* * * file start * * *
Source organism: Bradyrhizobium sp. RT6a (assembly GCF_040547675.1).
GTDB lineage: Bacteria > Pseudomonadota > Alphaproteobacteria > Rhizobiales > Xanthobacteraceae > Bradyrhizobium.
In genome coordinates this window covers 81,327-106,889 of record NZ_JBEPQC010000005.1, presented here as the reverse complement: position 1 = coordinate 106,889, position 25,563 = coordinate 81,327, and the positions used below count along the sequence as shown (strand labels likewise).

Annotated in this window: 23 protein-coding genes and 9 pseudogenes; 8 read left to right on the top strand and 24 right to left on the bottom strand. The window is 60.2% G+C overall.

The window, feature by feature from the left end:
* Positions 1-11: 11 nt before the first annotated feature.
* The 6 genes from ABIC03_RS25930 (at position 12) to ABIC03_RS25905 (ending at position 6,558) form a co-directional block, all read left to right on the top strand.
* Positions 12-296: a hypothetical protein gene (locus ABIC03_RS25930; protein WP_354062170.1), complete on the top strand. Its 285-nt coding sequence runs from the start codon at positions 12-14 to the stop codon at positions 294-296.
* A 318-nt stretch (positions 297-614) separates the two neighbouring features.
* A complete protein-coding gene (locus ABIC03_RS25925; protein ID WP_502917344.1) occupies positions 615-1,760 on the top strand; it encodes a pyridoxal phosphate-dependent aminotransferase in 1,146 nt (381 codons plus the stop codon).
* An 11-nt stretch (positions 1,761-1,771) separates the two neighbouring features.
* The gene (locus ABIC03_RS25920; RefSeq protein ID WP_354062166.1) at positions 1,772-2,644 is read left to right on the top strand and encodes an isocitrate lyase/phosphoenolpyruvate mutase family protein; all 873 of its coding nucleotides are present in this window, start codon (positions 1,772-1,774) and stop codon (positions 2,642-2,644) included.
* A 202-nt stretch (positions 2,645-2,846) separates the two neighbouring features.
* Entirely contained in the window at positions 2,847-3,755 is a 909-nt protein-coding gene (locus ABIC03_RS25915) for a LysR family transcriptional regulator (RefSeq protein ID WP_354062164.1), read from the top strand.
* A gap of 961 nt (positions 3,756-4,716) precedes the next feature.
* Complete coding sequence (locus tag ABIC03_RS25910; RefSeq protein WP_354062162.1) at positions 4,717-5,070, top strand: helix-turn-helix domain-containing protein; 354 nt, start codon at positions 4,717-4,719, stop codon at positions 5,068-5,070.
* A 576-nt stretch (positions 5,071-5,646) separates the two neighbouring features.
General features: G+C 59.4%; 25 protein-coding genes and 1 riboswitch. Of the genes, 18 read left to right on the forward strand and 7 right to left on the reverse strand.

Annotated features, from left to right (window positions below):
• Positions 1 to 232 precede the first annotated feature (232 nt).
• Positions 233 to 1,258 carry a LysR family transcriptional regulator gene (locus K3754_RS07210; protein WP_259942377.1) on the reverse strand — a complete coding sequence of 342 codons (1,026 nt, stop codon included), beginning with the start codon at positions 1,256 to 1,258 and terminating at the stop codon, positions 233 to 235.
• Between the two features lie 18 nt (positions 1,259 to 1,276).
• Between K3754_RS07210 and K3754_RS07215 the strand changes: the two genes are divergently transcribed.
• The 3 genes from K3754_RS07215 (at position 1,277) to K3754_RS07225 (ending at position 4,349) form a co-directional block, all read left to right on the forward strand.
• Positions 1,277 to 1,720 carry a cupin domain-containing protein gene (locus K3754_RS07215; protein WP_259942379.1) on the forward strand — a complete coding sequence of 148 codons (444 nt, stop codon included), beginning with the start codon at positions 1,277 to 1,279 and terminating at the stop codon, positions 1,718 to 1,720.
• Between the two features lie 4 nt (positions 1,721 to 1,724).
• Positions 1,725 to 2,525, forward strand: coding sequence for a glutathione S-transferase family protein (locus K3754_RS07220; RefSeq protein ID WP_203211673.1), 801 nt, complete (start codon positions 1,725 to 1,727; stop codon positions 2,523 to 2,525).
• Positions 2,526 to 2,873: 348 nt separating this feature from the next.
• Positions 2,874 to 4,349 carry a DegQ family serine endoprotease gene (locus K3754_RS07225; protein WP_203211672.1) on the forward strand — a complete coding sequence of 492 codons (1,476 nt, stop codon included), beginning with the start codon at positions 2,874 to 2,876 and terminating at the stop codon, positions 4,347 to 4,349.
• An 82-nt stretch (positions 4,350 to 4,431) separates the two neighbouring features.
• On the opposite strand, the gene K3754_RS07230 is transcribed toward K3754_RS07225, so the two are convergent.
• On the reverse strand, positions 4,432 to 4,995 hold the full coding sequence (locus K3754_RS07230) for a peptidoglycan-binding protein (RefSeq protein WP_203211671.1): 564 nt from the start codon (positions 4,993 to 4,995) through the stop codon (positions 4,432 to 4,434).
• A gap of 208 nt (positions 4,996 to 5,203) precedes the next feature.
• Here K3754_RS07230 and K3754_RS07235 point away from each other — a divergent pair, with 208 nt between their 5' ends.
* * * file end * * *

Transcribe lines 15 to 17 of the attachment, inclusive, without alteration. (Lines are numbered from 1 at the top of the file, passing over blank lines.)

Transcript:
* A gap of 961 nt (positions 3,756-4,716) precedes the next feature.
* Complete coding sequence (locus tag ABIC03_RS25910; RefSeq protein WP_354062162.1) at positions 4,717-5,070, top strand: helix-turn-helix domain-containing protein; 354 nt, start codon at positions 4,717-4,719, stop codon at positions 5,068-5,070.
* A 576-nt stretch (positions 5,071-5,646) separates the two neighbouring features.